Flagellar movement of human spermatozoa held by their heads with a micropipette was recorded by means of a video-strobe system. Spermatozoa were studied in normal Hanks' solution, Hanks' solution with increased viscosity, cervical mucus, and hyaluronic acid.
When flagellar movement in normal Hanks' solution was observed from the direction parallel to the beating plane, segments of the flagellum in focus did not lie on a straight line but on two diverging dashed lines. The distance between the two dashed lines was about 20% of the bend amplitude in the major beating plane. These observations indicate that flagellar beating of human spermatozoa in normal Hanks' solution is not planar. In contrast, segments of the flagellum in focus lay on a straight line when the spermatozoa were observed in Hanks' solution with increased viscosity, cervical mucus, or hyaluronic acid. In normal Hanks' solution, free swimming spermatozoa rotated constantly around their longitudinal axes with a frequency similar to the beat frequency, whereas little or no rotation of spermatozoa occurred in Hanks' solution with increased viscosity, in cervical mucus, or in hyaluronic acid.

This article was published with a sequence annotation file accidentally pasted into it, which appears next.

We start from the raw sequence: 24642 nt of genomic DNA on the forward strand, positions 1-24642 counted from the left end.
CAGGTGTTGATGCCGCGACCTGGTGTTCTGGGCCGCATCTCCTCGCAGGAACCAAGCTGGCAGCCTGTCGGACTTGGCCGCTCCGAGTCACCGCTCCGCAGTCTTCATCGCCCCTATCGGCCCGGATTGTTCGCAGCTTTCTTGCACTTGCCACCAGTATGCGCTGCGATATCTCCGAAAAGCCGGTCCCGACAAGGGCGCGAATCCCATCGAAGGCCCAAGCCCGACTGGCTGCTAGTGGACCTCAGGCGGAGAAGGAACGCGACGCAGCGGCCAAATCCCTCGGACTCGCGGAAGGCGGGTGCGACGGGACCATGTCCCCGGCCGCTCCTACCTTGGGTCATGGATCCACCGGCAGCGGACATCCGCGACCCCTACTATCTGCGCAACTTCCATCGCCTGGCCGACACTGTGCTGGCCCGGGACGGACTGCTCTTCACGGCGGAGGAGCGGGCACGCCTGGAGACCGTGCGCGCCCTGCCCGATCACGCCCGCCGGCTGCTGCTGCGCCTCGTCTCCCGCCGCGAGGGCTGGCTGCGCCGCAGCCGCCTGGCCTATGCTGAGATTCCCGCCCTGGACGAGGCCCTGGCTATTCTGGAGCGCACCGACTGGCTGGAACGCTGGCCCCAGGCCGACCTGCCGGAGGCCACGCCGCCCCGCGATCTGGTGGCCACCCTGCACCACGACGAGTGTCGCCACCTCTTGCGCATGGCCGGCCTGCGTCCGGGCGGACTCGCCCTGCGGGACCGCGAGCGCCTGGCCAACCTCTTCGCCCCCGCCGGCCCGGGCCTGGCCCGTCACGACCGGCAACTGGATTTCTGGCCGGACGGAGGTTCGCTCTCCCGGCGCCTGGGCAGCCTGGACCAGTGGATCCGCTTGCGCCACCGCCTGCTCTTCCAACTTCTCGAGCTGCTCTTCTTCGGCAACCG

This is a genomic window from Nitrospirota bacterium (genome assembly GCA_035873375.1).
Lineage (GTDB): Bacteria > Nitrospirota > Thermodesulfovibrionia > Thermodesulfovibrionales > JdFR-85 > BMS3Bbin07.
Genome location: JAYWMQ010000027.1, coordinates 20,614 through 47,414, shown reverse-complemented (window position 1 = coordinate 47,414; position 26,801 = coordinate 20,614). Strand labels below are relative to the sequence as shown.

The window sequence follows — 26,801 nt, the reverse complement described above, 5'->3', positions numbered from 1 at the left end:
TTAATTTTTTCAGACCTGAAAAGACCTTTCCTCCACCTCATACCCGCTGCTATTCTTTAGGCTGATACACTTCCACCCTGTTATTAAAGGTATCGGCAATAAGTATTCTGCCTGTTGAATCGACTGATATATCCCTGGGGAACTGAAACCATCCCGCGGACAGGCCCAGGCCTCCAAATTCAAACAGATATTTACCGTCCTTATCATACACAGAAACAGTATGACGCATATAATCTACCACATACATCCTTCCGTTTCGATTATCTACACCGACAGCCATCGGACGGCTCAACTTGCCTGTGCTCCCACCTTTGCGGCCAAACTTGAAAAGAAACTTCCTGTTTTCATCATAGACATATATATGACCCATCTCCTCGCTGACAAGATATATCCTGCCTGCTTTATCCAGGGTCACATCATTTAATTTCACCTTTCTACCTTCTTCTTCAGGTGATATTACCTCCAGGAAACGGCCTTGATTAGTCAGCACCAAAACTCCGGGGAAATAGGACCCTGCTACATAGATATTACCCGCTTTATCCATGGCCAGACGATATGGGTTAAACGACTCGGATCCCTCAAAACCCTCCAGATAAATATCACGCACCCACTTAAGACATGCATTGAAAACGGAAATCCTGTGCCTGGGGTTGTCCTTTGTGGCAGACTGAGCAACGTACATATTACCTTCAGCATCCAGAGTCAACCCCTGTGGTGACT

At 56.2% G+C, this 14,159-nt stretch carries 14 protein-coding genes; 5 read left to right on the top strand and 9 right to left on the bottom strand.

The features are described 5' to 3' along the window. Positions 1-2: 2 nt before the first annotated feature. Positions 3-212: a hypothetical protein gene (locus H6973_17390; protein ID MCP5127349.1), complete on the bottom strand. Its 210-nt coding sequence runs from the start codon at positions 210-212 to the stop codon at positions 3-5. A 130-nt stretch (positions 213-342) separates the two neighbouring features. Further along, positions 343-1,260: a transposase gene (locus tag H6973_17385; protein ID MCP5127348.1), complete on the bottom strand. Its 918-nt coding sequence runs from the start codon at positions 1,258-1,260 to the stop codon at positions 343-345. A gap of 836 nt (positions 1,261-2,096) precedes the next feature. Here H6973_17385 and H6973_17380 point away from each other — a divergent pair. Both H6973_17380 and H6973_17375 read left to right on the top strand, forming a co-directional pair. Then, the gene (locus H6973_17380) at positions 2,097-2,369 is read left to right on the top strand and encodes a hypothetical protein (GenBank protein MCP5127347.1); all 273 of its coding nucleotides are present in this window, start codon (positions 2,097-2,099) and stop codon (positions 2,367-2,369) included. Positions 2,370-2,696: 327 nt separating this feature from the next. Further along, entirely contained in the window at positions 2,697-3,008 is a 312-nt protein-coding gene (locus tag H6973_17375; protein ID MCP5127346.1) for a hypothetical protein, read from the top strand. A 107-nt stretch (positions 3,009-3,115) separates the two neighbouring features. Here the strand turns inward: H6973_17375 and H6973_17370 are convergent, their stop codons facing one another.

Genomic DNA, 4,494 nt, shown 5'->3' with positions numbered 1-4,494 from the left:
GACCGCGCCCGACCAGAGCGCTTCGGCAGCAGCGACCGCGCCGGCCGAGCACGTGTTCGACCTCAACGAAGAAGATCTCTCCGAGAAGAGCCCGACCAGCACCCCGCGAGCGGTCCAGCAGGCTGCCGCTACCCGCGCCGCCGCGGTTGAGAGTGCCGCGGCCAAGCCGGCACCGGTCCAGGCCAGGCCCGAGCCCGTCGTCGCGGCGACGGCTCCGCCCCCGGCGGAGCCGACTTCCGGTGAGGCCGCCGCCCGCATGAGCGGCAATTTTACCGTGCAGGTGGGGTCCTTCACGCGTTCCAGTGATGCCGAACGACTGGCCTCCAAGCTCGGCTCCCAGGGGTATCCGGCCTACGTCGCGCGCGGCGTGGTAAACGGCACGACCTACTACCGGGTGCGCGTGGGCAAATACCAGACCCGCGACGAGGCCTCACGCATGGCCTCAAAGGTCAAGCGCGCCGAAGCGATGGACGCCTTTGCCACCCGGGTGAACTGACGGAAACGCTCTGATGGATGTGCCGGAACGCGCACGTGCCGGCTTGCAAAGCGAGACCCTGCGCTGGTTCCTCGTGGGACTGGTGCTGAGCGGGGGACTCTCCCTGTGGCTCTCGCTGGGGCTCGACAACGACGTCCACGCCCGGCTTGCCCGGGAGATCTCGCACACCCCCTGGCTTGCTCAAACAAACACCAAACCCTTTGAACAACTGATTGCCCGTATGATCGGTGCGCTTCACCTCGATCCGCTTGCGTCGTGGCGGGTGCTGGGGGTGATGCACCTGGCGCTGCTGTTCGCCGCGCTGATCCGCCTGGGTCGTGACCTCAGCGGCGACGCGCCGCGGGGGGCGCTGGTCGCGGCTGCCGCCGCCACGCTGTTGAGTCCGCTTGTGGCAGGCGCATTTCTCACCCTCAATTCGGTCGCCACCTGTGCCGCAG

We conclude that human spermatozoa in normal Hanks' solution beat with a conical helical waveform having an elliptical cross section, the semiaxes of which have a ratio of 0.2. The three-dimensional geometry of the flagellar movement is responsible for the rotation of the sperm around their longitudinal axes.